As is best shown in the cross-sectional view of FIG. 14, the heel point section 405 is formed from a generally C-shaped channel having bottom wall 405A, end wall 405C and top wall 405B. A pair of inwardly directing flanges 455 and 456 define a narrow slot 471 in the heel point section 405. The base 403 is formed of a generally C-shaped channel having a bottom wall 403A, a top wall 403B and end wall 403C. The walls 403A and 403B have free ends 472 which face and generally abut the flanges 455 and 456. The walls 403A and 403B define an open space 460 therebetween and the walls 405A and 405B define a cavity 470 therebetween.
A locking bar 449 is accommodated in the cavity 470 of the heel point section 405 and has an enlarged head 450 and a stem 456 which projects through the channel 471 between the flanges 472. A bar 451 is coupled to the stem 456 and projects into the space 460. Pin 407 carries an integral eccentric 453. A sleeve 452 is provided about the eccentric so that the pin and eccentric can rotate about the axis L of the pin relative to the sleeve. The bar 451 is welded to the sleeve 452 which holds the sleeve against rotation with the eccentric 453.
In order to lock the heel point section 405 to the base 403 so that the heel point section cannot move relative to the base 403, a handle 410 mounted on top of the pin 407 is rotated in the direction of arrow F (FIG. 12) so the pin rotates about its longitudinal axis L (FIG. 14) in hole 401. This rotation causes the eccentric 453 to rotate with the pin 407 and the rotation of the eccentric 453 causes the sleeve 452 to move in the direction of arrow G in FIG. 14 within the space 460 to pull the bar 451 and also the head 450 in the same direction so that the head securely clamps the flanges 455 against the free ends 472 of the walls 403A and 403B. Thus, the heel point section 405 is securely clamped against the base 403 so it cannot move. In order to release the heel point section 405 for movement relative to the base 403 either direction of double headed arrow D in FIG. 12, the handle 410 is rotated in the opposite direction to arrow F (back, for example, to the position shown in FIG. 12) so as to rotate the eccentric 453 to move the sleeve 452 in a direction opposite arrow G in FIG. 14. This causes the clamping pressure supplied by the head 450 which pushes the flanges 455 hard against the free ends 472 to be released. The heel point section 405 can then slide in the direction of arrow D relative to both the locking bar 449 and also the base 403 with the flanges 455 sliding on the free ends 472 of the walls 403A and 403B. To prevent rotation of the heel point section 405 about bar 451, relative to the base 403 into and out of the plane of the paper of FIG. 12, which may be allowed by any tolerance provided for the sleeve 452 and eccentric 453 within the space 460, a tongue 481 is provided on the heel point section 405 which projects into the space 460 between the walls 403A and 403B.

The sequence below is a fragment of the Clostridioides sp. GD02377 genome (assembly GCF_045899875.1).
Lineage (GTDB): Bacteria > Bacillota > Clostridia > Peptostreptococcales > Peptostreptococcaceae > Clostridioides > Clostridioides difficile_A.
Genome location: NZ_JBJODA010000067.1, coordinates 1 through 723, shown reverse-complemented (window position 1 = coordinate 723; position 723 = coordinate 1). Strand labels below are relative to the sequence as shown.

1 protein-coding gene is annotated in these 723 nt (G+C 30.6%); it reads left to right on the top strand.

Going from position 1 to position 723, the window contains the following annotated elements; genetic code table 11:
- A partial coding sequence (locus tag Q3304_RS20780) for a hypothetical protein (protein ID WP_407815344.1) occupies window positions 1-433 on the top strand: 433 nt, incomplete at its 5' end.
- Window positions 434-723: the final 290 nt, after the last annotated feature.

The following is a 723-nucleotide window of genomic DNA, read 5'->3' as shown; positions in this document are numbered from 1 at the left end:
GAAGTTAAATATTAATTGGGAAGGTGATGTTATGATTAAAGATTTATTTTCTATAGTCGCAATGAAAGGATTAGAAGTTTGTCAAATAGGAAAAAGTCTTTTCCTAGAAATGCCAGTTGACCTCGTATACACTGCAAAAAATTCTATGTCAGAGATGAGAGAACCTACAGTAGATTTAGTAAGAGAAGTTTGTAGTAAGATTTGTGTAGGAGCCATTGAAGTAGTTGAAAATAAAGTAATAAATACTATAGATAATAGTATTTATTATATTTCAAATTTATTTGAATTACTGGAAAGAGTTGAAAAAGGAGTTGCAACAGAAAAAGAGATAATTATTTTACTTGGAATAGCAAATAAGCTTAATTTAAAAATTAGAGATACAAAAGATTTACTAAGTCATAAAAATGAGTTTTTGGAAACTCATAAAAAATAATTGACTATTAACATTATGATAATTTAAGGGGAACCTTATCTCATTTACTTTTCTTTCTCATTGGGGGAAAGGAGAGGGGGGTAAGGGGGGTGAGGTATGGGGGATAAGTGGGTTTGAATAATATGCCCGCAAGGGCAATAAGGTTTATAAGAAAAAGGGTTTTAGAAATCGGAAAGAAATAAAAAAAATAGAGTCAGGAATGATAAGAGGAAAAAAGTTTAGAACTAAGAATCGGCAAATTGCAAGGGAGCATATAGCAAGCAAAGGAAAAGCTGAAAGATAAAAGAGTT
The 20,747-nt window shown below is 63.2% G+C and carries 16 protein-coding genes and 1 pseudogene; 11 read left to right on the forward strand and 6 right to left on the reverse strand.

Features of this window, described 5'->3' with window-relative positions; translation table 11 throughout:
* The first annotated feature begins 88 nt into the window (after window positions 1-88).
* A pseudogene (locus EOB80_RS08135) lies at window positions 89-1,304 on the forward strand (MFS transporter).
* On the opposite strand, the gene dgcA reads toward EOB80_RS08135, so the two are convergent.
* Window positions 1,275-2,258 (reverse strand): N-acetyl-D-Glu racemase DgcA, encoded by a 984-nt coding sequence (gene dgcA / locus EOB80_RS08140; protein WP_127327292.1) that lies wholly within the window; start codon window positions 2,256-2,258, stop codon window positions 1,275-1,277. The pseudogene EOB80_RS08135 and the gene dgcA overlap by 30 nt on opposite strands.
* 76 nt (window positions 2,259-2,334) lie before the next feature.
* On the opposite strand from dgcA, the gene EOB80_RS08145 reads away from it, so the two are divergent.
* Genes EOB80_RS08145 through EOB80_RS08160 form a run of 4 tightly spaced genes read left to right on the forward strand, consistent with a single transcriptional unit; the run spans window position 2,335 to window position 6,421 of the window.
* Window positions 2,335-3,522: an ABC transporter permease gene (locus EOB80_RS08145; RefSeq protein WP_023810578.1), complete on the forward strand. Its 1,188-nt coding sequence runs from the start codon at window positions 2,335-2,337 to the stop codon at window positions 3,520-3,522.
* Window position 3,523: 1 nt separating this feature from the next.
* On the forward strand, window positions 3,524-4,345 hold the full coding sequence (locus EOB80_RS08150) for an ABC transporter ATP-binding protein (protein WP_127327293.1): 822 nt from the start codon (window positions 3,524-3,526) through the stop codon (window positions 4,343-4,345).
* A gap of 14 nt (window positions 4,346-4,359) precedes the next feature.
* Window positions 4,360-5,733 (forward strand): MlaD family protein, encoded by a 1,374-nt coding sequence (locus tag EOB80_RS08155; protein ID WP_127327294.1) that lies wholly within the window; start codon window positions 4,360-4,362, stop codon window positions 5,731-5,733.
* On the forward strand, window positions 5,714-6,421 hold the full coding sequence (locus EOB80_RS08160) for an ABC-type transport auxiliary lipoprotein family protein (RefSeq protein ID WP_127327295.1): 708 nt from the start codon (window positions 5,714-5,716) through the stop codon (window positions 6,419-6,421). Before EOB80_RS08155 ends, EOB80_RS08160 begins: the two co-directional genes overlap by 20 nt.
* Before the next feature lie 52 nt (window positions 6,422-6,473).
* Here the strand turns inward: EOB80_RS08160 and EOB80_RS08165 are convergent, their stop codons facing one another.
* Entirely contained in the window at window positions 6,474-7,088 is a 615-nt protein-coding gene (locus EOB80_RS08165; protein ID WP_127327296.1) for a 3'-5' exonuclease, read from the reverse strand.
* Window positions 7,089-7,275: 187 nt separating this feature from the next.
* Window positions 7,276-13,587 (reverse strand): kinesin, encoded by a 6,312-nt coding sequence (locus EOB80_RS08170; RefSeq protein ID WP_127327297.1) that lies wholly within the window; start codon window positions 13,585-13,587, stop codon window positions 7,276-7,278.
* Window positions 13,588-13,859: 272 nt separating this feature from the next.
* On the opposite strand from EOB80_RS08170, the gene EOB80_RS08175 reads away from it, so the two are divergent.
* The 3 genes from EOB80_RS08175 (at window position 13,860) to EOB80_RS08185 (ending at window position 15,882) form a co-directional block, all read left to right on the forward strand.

According to the preferred embodiment of the invention, the jig system can be automatically set up to receive components of a truss and the truss can be easily manipulated to enable connector plates to be inserted in place for formation of the truss. Thus, not only is set up of the jig quickly effected, but formation of the truss is also more easily and quickly performed.
Since modifications with the spirit and scope of the invention may readily effected by persons of ordinary skill in the art, it is to be understood that this invention is not limited to the particular embodiment described by way of example hereinabove.